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Thread: Books in Wuthering Heights

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    Registered User kev67's Avatar
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    Books in Wuthering Heights

    Books play an important role in Wuthering Heights. Edgar Linton spends much of his time in his library. Mrs Dean has educated herself and thus made herself comprehensible to us by reading all the books in the Thrushcross Grange library, except the foreign language ones. Young Cathy Linton enjoys reading, although her mother not so much so. One of the young grooms risks his job in return for books. Joseph only reads the bible but it is very important to him. Lastly, Hareton attempts to educate himself by reading books, but throws them on the fire when he is scorned by Cathy.

    I have wondered about the value of books back then. Books were comparatively expensive while most people were comparatively poor. On the other hand, there were not as many sources of information or amusement. When reading introductions of classic literature, you often read something like: the first edition of 3000 copies sold out within a month, and a second publishing run of 5000 copies was... Those sorts of sales figures do not seem very high for a population of 20 million. I suppose that would be explained by their high cost. I read in the introduction to A Christmas Carol that the first edition sold for five shillings. The first edition sold out but still made a loss due to the high cost of production, due to it containing colour pictures I think. Five shillings seems to have been about a quarter of an average weekly wage, so quite a lot of money for a small book. I get the impression many books were sold in three volume formats, so that must have been expensive. I suspect Great Expectation's Pip and Edgar Linton's collections of books represented a large part of their expenditure. Luckily for Pip, I suspect their resale value was high. When Hareton threw his books on the fire, he was burning a fortune.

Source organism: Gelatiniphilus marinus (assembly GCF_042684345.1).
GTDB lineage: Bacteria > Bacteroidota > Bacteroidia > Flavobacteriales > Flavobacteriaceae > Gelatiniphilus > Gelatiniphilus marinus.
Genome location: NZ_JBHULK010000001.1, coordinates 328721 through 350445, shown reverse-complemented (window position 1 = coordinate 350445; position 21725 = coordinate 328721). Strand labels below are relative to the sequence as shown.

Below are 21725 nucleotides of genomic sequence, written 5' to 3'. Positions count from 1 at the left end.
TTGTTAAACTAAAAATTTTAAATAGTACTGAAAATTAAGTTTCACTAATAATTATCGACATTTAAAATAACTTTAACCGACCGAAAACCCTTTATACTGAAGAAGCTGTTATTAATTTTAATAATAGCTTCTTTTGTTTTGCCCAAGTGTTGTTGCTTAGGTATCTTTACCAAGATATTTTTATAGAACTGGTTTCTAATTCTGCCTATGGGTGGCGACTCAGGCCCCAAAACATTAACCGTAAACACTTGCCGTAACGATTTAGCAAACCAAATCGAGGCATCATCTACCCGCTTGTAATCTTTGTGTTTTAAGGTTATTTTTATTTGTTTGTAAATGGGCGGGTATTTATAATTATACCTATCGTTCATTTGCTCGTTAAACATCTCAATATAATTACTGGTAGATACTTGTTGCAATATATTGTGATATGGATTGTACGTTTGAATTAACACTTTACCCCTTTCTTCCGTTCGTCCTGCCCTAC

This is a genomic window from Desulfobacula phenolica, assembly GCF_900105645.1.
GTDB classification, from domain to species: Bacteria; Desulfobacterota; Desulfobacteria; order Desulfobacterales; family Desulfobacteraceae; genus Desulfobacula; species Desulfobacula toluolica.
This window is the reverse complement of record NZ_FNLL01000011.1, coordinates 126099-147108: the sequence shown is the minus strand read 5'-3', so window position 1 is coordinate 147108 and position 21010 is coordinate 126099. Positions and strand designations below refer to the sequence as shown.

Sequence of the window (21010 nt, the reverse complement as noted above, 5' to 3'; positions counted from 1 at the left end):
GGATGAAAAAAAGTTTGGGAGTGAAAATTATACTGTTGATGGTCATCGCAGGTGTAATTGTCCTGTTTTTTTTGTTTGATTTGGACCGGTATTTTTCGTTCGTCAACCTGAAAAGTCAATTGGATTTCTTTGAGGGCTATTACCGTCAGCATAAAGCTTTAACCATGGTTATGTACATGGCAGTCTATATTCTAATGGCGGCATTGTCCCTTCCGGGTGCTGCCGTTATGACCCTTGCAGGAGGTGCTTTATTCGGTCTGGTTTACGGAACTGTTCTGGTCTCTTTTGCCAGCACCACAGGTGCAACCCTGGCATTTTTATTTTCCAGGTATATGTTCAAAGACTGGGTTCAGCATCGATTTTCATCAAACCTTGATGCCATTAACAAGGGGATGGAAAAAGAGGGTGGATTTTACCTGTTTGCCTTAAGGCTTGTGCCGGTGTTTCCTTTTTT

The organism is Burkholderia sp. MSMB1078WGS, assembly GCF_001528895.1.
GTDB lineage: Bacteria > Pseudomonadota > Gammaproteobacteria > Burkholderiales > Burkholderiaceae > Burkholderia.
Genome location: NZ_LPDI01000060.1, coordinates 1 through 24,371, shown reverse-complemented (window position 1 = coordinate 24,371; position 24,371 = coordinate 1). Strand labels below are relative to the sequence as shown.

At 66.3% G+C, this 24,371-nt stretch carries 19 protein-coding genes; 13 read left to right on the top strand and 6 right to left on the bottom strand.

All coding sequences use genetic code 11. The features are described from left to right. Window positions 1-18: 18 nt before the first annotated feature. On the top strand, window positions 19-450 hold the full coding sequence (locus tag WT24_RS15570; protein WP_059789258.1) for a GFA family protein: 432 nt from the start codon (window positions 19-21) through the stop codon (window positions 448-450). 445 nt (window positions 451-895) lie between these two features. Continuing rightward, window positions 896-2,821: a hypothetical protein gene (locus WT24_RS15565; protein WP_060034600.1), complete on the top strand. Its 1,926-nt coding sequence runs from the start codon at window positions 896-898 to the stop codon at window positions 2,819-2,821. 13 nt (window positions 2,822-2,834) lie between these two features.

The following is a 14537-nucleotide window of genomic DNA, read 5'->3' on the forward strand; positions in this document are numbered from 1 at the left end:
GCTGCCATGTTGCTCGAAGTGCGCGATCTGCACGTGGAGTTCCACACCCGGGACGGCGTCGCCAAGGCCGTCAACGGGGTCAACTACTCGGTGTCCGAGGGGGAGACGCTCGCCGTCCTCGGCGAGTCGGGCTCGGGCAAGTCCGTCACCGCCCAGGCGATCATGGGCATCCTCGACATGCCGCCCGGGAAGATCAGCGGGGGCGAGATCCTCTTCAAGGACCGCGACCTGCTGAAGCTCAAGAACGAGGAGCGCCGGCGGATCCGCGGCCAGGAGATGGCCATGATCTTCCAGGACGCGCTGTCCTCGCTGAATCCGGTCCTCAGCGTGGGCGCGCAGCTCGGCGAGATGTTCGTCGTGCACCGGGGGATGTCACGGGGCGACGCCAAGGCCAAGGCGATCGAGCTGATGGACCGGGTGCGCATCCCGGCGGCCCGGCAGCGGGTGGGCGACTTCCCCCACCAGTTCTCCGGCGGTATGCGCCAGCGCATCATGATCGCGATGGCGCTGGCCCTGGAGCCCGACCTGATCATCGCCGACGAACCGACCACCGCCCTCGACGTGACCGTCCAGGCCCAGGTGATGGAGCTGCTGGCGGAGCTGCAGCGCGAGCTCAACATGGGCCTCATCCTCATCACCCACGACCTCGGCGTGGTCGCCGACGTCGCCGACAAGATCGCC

According to Aldous Huxley, D.H. Lawrence once said that Balzac was 'a gigantic dwarf', and in a sense the same is true of Dickens.
    Charles Dickens, by George Orwell

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    All are at the crossroads qimissung's Avatar
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    Also at that time, not everyone was literate, so the joys of reading were largely confined to the upperclasses, I would think.
    "The important thing is not to stop questioning. Curiosity has its' own reason for existing." ~ Albert Einstein
    "Remember, no matter where you go, there you are." Buckaroo Bonzai
    "Some people say I done alright for a girl." Melanie Safka

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    Registered User kiki1982's Avatar
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    Not only the fact people may have been illiterate (for the younger generation, the Victorians did their best to root that out), but mainly the cost was apparently a problem. Not for nothing does Miss Bingley in P&P comment that Mr Darcy is 'always buying books'. To her, it was a mark of wealth, not necessarily of interest (which it probably was in his case as he comments that a woman must improve her mind by extensive reading).
    That left aside, reading on a wider scale than the rich who could pay for the printed and bound books, only became popular with the serialised novel, which Dickens was a great champion of. Dickens was popular with the poor, therefore a wide public, because he published his novels in the newspaper. The poor could buy newspapers, but could not buy books. After the novel had concluded as a series, most of them were published in book form.

    Now you have come to mention it, books were an important source of knowledge to the Brontës, together with magazines as Blackwood. In Jane Eyre the library and the books in it seem to tell something about how knowledge in itself is used by the people concerned. Similarly, you could argue that Joseph has a pretty narrow conception of the situation as he only reads one book. Nellie is a shining example of wisdom. I'm not sure what Edgar Linton does with the time he spends in his library. He maybe only spends time in the library, not reading.
    One has to laugh before being happy, because otherwise one risks to die before having laughed.

    "Je crains [...] que l'âme ne se vide à ces passe-temps vains, et que le fin du fin ne soit la fin des fins." (Edmond Rostand, Cyrano de Bergerac, Acte III, Scène VII)

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